Perhaps Democrats in Congress should have acknowledged the “validity” of Republican concerns over disincentives in the unemployment benefit bonuses in March. At the time, the fierce urgency of now argument prevailed as Senate Democrats shot down an amendment that would have fixed the disincentive issue in April. From that point forward, Democrats steadfastly refused to debate or negotiate the $600-per-week unemployment bonus that paid some workers more than they made from working. Their latest version of Phase 4 relief, the HEROES Act, would extend it through the end of the year.

In April, Democrats essentially issued an ultimatum, forcing Republicans to swallow the disincentive in order to get aid passed. This time around, Mitch McConnell is trying the same tactic in reverse — and it might be working. Steny Hoyer, the House Democrats’ second-ranking leader, told CNN that the provision should be changed — in negotiation, rather than in an ultimatum:

CNN’s John Berman is so surprised at this switch that he has to double-check with Hoyer to make sure he heard it correctly. ““I just want to make sure I’m hearing you correctly,” Berman says, and for good reason. Just a few hours earlier, both Chuck Schumer and Nancy Pelosi rejected the Senate Republican proposal in toto out of hand, including the cut to $200 per week, as Jazz noted this morning. They didn’t bother to acknowledge the “validity” of GOP arguments on anything, including the disincentives in the jobless benefits in the CARES Act.

That’s quite a change in just a few short hours. What gives? Likely, Hoyer and other Democrats are less married to that provision than they are to state aid, which they have repeatedly promised and proposed by the truckload in the HEROES Act. This looks like an opening bid to new negotiations for some version of state bloc-grant aid, ostensibly to pay for COVID-19 efforts but more likely to be used to shore up strained budgets. The cost savings from reductions in this program could offset those grants a little, but the HEROES Act spent one trillion dollars on just that aid alone. Democrats know they will get the better of that exchange in the end — even if the reductions do incentivize returns to work and provide Donald Trump an economic boost.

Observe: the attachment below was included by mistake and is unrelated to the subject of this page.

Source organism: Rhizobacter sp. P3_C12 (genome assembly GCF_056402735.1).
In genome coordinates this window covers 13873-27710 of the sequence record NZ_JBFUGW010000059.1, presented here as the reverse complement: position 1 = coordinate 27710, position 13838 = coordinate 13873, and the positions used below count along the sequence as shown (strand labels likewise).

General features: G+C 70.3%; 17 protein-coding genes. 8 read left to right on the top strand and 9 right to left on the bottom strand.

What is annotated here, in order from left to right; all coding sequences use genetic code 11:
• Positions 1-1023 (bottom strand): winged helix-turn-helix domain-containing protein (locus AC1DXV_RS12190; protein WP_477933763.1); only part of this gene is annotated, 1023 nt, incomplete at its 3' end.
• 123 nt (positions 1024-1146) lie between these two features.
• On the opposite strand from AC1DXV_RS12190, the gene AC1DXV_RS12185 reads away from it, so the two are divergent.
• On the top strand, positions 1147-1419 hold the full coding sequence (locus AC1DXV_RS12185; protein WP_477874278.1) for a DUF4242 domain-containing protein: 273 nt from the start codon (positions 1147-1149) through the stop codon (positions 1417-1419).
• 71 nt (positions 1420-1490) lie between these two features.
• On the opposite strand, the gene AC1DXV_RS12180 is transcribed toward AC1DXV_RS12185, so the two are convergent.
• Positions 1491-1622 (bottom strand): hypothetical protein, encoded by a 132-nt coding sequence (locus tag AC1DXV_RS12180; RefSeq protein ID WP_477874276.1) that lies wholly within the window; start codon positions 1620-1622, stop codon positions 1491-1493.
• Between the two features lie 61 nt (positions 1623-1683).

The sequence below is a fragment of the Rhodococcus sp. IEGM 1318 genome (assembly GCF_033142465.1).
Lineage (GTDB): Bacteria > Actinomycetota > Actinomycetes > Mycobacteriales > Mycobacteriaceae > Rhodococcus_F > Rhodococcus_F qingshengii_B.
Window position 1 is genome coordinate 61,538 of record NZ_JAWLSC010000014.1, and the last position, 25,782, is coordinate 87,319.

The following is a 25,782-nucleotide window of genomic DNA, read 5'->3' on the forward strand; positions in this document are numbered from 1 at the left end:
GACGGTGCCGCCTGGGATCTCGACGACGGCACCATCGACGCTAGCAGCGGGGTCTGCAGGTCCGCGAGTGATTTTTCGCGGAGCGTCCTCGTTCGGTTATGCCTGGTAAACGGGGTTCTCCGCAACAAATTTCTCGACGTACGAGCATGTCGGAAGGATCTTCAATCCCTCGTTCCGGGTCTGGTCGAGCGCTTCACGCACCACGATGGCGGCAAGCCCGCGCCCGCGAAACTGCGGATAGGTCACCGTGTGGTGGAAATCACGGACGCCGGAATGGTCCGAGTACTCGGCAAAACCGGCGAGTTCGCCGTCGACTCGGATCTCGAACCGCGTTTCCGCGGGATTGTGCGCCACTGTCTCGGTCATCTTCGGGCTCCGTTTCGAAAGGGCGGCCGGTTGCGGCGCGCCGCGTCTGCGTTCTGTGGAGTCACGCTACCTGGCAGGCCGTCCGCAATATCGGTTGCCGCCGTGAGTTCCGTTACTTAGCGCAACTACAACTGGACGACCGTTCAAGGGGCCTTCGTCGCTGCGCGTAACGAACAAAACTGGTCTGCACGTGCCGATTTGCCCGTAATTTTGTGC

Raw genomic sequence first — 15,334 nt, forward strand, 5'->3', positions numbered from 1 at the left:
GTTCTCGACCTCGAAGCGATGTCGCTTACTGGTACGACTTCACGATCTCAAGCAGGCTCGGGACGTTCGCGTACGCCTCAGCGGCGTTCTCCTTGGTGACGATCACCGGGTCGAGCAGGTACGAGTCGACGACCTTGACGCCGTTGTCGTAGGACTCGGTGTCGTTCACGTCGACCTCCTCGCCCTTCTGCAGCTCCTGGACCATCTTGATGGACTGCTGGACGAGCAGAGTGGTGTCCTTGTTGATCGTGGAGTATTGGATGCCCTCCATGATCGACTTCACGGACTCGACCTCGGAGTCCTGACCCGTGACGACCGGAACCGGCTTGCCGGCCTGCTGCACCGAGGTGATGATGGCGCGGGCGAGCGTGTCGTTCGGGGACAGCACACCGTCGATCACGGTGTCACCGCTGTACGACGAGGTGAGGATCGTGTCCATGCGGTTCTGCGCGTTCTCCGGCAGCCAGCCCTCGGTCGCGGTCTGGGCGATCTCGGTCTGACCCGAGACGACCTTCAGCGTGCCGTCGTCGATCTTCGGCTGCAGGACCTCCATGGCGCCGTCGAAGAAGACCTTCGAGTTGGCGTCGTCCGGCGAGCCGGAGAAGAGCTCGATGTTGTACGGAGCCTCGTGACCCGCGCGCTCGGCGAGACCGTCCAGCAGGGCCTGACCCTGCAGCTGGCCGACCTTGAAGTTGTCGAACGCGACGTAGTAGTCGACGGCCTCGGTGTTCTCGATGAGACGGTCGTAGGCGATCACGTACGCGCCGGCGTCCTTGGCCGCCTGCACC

So what will Republicans get in exchange to offset that concession when it comes? (And it will come, believe you me.) They will probably get a somewhat limited version of the liability protections they want to pass, which Republicans argue (and hope) will boost the economy by safeguarding small businesses. That’s the real tradeoff that will be at stake in Phase 4. Hoyer just signaled that Democrats are willing to deal on their “values,” as he put it to Berman. The trial-lawyer lobby will be one of those “values” on the negotiating block if they want to get state aid passed in the Senate, and Hoyer’s signaling that Democrats are now open for business.